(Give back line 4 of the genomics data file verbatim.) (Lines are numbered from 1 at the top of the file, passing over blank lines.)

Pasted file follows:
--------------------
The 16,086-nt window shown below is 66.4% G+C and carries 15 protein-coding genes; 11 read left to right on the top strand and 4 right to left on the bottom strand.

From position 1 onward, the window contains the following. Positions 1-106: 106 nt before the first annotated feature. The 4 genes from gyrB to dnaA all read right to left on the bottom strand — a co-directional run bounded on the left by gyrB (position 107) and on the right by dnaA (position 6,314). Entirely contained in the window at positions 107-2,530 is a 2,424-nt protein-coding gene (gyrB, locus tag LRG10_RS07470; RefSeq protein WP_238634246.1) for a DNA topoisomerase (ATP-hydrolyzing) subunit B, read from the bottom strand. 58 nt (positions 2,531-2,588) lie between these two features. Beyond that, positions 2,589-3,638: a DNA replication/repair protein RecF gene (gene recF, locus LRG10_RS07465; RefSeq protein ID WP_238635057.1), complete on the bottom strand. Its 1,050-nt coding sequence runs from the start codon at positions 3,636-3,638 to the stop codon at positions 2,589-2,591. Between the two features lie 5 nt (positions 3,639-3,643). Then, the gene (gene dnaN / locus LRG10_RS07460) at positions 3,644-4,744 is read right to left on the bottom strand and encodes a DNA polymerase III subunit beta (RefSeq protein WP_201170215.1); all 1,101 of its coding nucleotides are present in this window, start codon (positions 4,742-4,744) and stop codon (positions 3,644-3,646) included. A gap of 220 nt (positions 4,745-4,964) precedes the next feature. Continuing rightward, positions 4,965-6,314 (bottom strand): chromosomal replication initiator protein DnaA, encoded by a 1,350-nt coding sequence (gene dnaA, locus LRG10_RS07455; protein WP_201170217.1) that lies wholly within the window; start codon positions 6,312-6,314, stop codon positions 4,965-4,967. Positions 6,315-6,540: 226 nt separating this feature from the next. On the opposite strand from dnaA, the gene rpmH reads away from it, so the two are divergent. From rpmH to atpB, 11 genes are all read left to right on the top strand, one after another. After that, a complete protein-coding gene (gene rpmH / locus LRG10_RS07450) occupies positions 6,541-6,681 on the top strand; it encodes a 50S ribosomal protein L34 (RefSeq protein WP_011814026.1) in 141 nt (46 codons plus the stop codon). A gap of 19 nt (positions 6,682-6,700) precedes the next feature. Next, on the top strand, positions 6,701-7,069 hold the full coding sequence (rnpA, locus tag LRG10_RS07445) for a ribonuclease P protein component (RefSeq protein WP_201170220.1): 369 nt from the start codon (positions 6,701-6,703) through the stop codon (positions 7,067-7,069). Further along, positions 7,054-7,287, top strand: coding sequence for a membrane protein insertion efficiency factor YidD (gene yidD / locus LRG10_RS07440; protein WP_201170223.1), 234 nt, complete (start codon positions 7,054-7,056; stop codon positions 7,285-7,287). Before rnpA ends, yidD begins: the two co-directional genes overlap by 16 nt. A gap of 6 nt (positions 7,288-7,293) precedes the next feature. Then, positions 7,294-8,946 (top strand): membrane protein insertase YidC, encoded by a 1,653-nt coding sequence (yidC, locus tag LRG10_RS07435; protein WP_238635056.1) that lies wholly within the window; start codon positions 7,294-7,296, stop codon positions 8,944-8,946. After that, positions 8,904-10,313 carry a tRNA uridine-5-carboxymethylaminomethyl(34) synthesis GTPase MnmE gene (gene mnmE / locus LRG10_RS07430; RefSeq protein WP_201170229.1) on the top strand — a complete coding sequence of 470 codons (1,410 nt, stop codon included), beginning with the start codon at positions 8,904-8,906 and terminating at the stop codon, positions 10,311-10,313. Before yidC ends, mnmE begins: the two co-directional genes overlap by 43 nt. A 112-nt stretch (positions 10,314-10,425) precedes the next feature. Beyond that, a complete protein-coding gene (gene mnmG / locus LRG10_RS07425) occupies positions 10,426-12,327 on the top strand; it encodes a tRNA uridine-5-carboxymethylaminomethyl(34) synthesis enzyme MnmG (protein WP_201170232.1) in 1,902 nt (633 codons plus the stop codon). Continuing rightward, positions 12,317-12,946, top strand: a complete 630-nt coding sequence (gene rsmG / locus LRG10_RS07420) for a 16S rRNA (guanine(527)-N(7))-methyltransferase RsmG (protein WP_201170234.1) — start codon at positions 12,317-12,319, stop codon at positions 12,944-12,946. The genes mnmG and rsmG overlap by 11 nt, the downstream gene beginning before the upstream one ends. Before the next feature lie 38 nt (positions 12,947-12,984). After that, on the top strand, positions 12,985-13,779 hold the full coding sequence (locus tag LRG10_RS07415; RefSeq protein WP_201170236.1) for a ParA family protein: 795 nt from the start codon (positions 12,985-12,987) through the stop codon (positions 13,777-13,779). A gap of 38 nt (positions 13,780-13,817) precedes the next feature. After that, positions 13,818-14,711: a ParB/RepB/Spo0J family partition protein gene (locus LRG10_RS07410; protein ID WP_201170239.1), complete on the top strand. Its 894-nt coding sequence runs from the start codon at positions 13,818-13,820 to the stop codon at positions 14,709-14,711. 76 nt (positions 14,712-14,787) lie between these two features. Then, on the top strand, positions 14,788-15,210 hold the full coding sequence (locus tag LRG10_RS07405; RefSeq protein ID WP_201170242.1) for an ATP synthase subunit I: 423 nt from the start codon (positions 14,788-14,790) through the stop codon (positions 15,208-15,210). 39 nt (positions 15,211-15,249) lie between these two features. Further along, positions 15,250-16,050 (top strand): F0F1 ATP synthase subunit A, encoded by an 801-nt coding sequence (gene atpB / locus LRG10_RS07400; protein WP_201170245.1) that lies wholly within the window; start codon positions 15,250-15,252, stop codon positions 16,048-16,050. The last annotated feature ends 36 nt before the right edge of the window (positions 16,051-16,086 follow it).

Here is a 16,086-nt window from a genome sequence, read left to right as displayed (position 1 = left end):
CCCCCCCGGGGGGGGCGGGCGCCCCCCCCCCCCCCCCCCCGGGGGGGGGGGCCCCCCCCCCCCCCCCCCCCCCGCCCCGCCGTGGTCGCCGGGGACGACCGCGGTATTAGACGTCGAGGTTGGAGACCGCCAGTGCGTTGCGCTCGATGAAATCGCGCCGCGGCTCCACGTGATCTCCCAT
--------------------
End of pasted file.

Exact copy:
CCCCCCCGGGGGGGGCGGGCGCCCCCCCCCCCCCCCCCCCGGGGGGGGGGGCCCCCCCCCCCCCCCCCCCCCCGCCCCGCCGTGGTCGCCGGGGACGACCGCGGTATTAGACGTCGAGGTTGGAGACCGCCAGTGCGTTGCGCTCGATGAAATCGCGCCGCGGCTCCACGTGATCTCCCAT